Serving the campus of the University of Alabama since 1894

The Crimson White

Serving the campus of the University of Alabama since 1894

The Crimson White

Serving the campus of the University of Alabama since 1894

The Crimson White

Group marches for immigrant rights on campus


A group of undocumented immigrants, students, immigration reform supporters and clergy marched down University Boulevard on Monday. The crowd was part of the “Undocubus Riding for Dignity,” a bus tour of people who are voluntarily coming out of the shadows and declaring themselves as undocumented.

The march started in front of the Federal Courthouse on University Boulevard and ended outside Foster Auditorium.

Julio Sanchez has been traveling around the country with the bus tour and is an undocumented immigrant. He has lived in the United States for nine years and strongly opposes new crackdowns on illegal immigration.

“We just want equality for everyone. We are fighting for no more HB 56, no more racial profiling, and are marching for the rights of the undocumented,” Sanchez said.

Through a translator, Jasper Juarez said he has lived in Tuscaloosa for nine years and is originally from Veracruz, Mexico. Also undocumented, Juarez said he is marching because he wants to make it clear to the community that undocumented immigrants will not tolerate any “racist” laws in Alabama.

Julia Mara is also an undocumented immigrant originally from Veracruz, Mexico. She now lives in Tuscaloosa and says the bus tour is lifting Alabama higher.

“I’m here defending our rights, rights that we all deserve, regardless of skin color,” Mara said. “This is a racist law that affects all Latinos, regardless of whatever country you come from.”

Mara also said immigrants want to come to the United States to work, and they are not assassins or murderers like they are sometimes portrayed.

Victor Palafox lives in Birmingham. He was born in Mexico City and came to the United States when he was six. He is now 20 and said he feels like an American.

Being an undocumented immigrant, Palafox is unable to attend college in Alabama. He was accepted into UAB, Auburn, Loyola and Springhill College, but he couldn’t attend because of his immigration status.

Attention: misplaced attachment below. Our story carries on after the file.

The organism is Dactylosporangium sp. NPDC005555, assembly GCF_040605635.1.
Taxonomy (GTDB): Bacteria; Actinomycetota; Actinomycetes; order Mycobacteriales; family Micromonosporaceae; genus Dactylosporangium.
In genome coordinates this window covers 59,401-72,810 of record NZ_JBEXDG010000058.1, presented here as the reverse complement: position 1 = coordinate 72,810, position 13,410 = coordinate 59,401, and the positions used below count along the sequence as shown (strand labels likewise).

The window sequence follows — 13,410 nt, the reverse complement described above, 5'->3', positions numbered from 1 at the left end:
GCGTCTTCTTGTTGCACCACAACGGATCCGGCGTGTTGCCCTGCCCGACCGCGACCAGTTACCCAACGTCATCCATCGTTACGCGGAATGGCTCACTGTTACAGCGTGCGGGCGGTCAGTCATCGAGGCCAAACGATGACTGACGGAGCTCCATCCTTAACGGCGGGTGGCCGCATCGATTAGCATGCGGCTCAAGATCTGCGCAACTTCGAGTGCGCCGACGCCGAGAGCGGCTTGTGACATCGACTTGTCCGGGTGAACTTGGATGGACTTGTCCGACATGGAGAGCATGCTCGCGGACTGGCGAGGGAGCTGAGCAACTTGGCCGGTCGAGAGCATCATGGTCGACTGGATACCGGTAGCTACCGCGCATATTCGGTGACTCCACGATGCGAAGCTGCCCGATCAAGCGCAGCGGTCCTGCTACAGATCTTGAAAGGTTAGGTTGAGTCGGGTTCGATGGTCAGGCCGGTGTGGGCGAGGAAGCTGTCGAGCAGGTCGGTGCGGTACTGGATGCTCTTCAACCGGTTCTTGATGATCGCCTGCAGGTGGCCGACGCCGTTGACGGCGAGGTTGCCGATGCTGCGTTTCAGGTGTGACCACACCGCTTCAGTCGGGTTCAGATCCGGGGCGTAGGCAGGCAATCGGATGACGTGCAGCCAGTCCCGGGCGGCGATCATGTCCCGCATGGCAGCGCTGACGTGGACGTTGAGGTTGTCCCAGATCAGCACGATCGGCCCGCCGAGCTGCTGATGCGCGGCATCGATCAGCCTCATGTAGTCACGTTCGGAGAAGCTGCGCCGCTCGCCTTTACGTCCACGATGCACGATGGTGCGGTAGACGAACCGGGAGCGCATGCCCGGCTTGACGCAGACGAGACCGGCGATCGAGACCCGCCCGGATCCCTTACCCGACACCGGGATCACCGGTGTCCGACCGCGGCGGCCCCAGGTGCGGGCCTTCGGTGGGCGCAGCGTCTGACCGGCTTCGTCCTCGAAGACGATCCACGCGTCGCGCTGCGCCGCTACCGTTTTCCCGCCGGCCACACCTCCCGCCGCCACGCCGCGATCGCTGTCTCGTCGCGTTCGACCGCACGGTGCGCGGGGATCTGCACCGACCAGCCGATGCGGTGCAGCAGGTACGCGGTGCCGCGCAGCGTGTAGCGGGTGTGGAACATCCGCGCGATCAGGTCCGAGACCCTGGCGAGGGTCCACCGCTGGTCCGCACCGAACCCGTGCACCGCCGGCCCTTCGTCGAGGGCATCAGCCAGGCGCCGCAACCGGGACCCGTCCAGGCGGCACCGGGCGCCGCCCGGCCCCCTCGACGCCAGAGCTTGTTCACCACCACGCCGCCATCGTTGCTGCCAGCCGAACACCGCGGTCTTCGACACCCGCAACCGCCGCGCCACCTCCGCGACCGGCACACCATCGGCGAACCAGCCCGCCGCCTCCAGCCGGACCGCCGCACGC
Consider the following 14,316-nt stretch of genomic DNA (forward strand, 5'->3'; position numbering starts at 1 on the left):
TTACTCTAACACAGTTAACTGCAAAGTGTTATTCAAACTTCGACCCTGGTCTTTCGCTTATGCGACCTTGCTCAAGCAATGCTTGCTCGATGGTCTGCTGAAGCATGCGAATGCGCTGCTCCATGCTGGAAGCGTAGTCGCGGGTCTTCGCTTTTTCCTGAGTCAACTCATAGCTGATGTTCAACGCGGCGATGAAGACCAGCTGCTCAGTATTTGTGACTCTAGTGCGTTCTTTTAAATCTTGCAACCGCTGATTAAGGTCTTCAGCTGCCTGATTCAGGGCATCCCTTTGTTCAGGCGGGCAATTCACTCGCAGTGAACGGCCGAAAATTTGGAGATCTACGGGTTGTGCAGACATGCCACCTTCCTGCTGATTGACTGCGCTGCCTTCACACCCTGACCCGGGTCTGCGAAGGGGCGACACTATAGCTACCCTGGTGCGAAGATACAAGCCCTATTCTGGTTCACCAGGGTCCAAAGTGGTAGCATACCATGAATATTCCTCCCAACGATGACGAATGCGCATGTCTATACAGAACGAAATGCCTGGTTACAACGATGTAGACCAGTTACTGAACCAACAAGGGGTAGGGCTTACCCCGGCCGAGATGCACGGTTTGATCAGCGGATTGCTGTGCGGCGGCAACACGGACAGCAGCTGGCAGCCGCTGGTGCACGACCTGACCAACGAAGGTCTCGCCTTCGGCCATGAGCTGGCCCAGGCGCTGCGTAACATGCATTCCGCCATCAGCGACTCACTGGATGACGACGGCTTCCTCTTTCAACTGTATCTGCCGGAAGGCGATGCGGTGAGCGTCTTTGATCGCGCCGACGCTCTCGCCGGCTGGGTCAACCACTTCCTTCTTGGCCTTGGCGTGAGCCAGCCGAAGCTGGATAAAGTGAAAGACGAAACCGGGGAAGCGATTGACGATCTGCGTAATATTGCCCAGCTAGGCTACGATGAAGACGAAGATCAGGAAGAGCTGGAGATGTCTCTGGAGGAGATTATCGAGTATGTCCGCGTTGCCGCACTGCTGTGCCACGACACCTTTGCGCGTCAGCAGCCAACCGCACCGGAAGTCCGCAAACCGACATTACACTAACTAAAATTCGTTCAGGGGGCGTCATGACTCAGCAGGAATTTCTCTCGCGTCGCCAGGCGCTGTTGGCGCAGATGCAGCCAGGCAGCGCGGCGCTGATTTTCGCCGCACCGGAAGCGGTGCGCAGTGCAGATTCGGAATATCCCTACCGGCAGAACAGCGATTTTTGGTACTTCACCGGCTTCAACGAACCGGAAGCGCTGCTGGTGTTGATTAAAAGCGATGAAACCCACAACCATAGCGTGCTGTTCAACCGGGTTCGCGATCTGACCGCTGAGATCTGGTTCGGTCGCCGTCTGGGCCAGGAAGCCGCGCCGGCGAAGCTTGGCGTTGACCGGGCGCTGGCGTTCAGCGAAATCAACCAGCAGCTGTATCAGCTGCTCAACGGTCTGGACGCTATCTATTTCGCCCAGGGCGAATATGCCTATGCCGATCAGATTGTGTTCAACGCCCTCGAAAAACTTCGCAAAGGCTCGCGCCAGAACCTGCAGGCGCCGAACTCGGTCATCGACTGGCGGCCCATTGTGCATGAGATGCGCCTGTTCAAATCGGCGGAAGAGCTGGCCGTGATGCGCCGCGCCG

Palafox said his situation is not unique among youths in his community.

“One of the students that we work with got a full ride to Samford, yet when they found out his status, they took it away,” Palafox said.

Fred Hammond, the minister at the Unitarian Universalist Congregation of Tuscaloosa, was acting as a police liaison during the march.

Toward the end of the demonstration, campus police asked the protestors to move off of the Foster Auditorium plaza.

“What we were just told by the police here is that the city streets are public property and we could walk on the city streets, but we’re not allowed to be on the University property because the University is privately owned,” Hammond said.

The University has faced questions of abridging freedom of peaceful assembly before. In 2010, director of media relations Cathy Andreen said the University of Alabama attaches great value to freedom of speech and open debate, but it also attaches great importance to the principles of civility and respect that govern an academic community.

Despite the abridged nature of the assembly, Palafox is looking forward to the future.

“I’m definitely hopeful that things will change because the community is finally taking a stand and waking up,” Palafox said.

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